Memory allocation in C:
Resources are constantly in short supply. At all times, we have worked to improve the use of resources. This has been the foundation of our development. Memory allocation is a notion that is related to this goal. So that actual variables may be created, memory must be assigned to the variables that we construct. There is now a distinction between how we think things happen and how they happen. When we think of making everything, we think of starting from the beginning; yet, when a computer makes a variable ‘X,’ it is more like distribution; the system just picks a memory cell for X from a broad pool of available memory cells. It’s like a hotel room being assigned to someone’s name from many free or vacant pre-existing rooms. This example most likely clarified how the computer manages memory allocation.
Now coming on to the types of memory allocation that are allowed in the C programming language are Static memory allocation and Dynamic Memory Allocation. When we define variables, we’re setting all of the variables which will be used so that the compiler understands what we’re doing because the variable being used is an essential part of the program that the user wants, not a rouge symbol floating through.
When we declare variables, the compiler assigns them to vacant memory spaces as if they were in a hotel with pre-existing empty rooms that will be assigned to different names of the guest. As you can see, this is done before the program runs; you can’t use this approach to allocate variables while the program is running. This is where the dynamic memory allocation comes into play.
Take an array as an example as the size is declared before, and you cannot adjust the size of an array once it has been declared. It’s possible that the array you specified is not big enough. You can manually allocate memory during runtime to remedy this problem. This is called dynamic memory allocation. There are several library functions on the C programing language that helps us to allocate memory dynamically, which are defined in the “<stdlib.h>” header file; the functions are as follows:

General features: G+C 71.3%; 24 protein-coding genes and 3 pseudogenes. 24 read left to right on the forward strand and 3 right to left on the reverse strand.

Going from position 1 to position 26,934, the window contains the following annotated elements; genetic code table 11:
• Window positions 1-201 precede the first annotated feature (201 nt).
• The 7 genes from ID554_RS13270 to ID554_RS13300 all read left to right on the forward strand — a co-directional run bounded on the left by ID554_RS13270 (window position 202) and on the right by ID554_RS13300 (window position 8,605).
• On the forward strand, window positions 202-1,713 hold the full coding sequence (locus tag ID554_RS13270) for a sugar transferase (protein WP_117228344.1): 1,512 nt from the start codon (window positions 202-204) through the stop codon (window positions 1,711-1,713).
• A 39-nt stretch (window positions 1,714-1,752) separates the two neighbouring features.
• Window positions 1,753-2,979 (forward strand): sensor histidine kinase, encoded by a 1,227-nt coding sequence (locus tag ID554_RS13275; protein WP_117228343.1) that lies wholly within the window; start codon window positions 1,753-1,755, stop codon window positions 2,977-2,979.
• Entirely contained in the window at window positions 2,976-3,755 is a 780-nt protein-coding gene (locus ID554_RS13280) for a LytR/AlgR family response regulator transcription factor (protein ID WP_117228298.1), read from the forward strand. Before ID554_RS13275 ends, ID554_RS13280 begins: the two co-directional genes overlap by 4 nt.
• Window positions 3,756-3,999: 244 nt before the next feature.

- malloc() function,
- calloc() function,
- realloc() function,
- free() function.
The syntax for the malloc function
Malloc is the abbreviation of memory allocation. A memory block with the specified number of bytes is reserved in the malloc() function. It also returns a void pointer that may be turned into any kind of pointer. The syntax for the malloc function in C programming is written below:
If we were to write an expression for allocating memory for an integer variable, it would look like this,
The piece of code written above sets aside 400 bytes of memory space. The reason for this is that the integer data type has a size of 4 bytes. The pointer “p” keeps track of the starting byte of the allocated memory.
Syntax for calloc() function
Contiguous allocation is the abbreviation of the term “calloc.” In C programming, then calloc() function is used to allocate a certain amount of memory and subsequently reset it to zero. This memory address is returned as a void pointer, which may subsequently be converted to the necessary type. The function accepts two arguments that determine the amount of memory to be allocated as a whole. The syntax for calloc() function in C programming is written below:
Now we will look into the Realloc function in C programming.